Application of requirements in the OSHR to medium and small businesses

7. Members noticed that businesses employing less than a prescribed number of employees would be exempted from some of the requirements in the draft OSHR. It was also stated in the LegCo Brief that the Administration proposed to exempt small businesses from some of the provisions in the future regulations. They requested the Administration to elaborate on the policy under the draft OSHR on the application of the requirements to medium and small businesses. Dep C for L advised that in drawing up the draft OSHR, it was recognized that there were practical difficulties for small businesses to comply with certain requirements and for the Administration to enforce those requirements on them. As no statistics had been kept on the relationship between injuries and deaths at work and the number of employees in the workplace for non-industrial undertakings, he offered to provide information on the relationship between the number of first-aiders and the number of employees in the workplace in UK and Australia.Admin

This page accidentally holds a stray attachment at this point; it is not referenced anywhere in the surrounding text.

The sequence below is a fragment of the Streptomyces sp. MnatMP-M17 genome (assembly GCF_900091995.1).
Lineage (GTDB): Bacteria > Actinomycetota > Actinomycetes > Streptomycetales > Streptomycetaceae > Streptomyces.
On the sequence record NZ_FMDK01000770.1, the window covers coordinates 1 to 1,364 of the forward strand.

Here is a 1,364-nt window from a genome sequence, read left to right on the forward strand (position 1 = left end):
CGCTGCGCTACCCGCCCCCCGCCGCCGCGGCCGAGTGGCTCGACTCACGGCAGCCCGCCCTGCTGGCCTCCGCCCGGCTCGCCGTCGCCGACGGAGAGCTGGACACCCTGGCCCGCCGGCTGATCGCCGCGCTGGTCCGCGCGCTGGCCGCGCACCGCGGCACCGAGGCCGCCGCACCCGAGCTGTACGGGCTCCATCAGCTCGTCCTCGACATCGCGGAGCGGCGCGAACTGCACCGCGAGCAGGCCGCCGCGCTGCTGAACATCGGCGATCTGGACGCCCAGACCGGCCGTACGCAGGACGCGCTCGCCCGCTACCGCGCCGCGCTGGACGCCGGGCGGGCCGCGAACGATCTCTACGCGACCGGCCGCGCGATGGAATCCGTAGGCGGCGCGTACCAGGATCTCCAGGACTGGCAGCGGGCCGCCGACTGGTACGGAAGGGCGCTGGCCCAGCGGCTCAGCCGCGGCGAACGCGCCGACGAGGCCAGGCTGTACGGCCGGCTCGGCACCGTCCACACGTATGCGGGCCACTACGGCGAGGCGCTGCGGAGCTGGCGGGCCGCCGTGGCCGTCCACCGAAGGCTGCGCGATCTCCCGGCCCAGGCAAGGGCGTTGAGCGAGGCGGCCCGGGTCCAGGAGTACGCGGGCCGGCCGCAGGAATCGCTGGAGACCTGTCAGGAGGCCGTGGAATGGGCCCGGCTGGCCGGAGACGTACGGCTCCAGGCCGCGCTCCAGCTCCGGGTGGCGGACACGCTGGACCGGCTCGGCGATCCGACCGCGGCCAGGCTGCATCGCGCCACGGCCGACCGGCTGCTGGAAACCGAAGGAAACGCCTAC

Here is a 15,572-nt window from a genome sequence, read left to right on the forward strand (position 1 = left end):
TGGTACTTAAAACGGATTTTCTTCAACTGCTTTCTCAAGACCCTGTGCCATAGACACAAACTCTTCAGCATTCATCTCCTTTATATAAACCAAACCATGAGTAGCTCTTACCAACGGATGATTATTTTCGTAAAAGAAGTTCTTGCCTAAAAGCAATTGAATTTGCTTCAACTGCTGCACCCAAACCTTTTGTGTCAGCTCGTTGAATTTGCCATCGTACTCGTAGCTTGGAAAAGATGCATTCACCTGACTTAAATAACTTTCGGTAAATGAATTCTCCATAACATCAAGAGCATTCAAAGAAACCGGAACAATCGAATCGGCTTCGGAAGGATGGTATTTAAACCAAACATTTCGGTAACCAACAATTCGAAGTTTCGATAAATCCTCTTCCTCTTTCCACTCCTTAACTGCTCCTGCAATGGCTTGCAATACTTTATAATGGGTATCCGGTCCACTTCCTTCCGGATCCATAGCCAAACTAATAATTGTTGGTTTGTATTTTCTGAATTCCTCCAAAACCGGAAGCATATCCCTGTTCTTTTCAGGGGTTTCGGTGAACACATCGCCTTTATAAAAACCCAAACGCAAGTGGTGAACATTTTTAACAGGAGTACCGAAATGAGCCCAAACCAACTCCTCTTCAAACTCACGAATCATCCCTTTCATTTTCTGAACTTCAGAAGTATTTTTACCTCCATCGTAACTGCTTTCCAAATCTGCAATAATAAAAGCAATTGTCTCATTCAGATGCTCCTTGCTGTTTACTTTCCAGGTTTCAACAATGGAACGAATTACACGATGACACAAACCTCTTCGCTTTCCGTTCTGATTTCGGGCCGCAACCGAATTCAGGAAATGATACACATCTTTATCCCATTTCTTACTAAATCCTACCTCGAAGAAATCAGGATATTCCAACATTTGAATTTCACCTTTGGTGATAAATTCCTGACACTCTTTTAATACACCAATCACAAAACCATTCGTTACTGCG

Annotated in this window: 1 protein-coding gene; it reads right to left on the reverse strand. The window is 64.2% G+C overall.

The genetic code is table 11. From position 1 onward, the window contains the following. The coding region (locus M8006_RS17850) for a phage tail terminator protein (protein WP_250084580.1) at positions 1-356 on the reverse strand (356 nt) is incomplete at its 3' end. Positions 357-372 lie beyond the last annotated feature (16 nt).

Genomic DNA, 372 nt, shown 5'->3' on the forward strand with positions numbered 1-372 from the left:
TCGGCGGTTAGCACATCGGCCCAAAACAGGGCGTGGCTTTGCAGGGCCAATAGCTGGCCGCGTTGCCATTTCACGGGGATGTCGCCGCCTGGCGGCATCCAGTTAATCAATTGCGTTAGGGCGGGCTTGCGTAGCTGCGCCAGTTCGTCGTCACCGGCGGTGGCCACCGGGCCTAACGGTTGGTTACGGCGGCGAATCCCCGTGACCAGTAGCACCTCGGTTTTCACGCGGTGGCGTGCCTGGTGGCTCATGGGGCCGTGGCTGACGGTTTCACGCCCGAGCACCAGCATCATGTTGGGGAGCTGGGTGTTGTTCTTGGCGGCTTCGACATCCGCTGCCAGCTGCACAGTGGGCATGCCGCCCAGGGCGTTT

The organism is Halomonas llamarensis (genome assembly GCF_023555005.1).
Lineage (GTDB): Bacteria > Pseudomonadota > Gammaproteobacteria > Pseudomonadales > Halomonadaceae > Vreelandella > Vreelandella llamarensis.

(Post-meeting note: Subsequent to the meeting, the Administration provided the following information-

"In the United Kingdom's Health and Safety (First-Aid) Regulations, there is no ratio between the number of first aiders and the number of employees. However, in its Approved Code of Practice, it is recommended that as a guide in establishments with relatively low hazards such as offices, shops, banks or libraries, it would not be necessary to provide a first-aider unless 150 or more employees were at work, and a ratio of one first-aider per 150 employees would probably be adequate. In Australia, there is no ratio set for the number of first-aiders in relation to the number of employees either. In its First-Aid Code, there should be sufficient first-aid personnel for all work shifts. In certain high risk situations, where the number of employees exceeds 300, consideration should be given to employing a full-time occupational health professional with relevant first aid experience, such as a registered nurse.")